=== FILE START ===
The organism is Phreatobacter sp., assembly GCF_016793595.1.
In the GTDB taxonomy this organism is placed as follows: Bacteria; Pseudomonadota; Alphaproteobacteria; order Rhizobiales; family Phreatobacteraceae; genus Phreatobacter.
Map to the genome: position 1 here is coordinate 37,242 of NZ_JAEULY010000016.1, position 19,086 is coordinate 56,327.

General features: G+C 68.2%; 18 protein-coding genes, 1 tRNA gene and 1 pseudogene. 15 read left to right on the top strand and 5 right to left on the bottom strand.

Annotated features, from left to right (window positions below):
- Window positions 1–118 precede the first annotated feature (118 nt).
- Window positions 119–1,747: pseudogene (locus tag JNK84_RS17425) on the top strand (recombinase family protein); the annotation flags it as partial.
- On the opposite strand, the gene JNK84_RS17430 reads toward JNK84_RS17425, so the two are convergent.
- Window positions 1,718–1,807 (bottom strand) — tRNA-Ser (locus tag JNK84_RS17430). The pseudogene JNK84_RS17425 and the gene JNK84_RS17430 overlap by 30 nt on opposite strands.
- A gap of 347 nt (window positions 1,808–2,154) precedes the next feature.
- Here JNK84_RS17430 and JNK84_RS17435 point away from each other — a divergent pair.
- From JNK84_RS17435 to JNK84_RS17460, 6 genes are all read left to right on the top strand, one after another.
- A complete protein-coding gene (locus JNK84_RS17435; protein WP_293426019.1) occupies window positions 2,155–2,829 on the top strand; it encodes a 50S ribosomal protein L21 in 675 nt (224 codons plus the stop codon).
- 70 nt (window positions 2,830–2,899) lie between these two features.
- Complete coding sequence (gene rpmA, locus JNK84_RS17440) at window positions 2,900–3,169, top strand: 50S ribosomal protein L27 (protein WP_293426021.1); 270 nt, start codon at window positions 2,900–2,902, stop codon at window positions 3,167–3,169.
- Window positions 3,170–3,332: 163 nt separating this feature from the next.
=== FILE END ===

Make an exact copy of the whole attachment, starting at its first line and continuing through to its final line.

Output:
The organism is Phreatobacter sp., assembly GCF_016793595.1.
In the GTDB taxonomy this organism is placed as follows: Bacteria; Pseudomonadota; Alphaproteobacteria; order Rhizobiales; family Phreatobacteraceae; genus Phreatobacter.
Map to the genome: position 1 here is coordinate 37,242 of NZ_JAEULY010000016.1, position 19,086 is coordinate 56,327.

General features: G+C 68.2%; 18 protein-coding genes, 1 tRNA gene and 1 pseudogene. 15 read left to right on the top strand and 5 right to left on the bottom strand.

Annotated features, from left to right (window positions below):
- Window positions 1–118 precede the first annotated feature (118 nt).
- Window positions 119–1,747: pseudogene (locus tag JNK84_RS17425) on the top strand (recombinase family protein); the annotation flags it as partial.
- On the opposite strand, the gene JNK84_RS17430 reads toward JNK84_RS17425, so the two are convergent.
- Window positions 1,718–1,807 (bottom strand) — tRNA-Ser (locus tag JNK84_RS17430). The pseudogene JNK84_RS17425 and the gene JNK84_RS17430 overlap by 30 nt on opposite strands.
- A gap of 347 nt (window positions 1,808–2,154) precedes the next feature.
- Here JNK84_RS17430 and JNK84_RS17435 point away from each other — a divergent pair.
- From JNK84_RS17435 to JNK84_RS17460, 6 genes are all read left to right on the top strand, one after another.
- A complete protein-coding gene (locus JNK84_RS17435; protein WP_293426019.1) occupies window positions 2,155–2,829 on the top strand; it encodes a 50S ribosomal protein L21 in 675 nt (224 codons plus the stop codon).
- 70 nt (window positions 2,830–2,899) lie between these two features.
- Complete coding sequence (gene rpmA, locus JNK84_RS17440) at window positions 2,900–3,169, top strand: 50S ribosomal protein L27 (protein WP_293426021.1); 270 nt, start codon at window positions 2,900–2,902, stop codon at window positions 3,167–3,169.
- Window positions 3,170–3,332: 163 nt separating this feature from the next.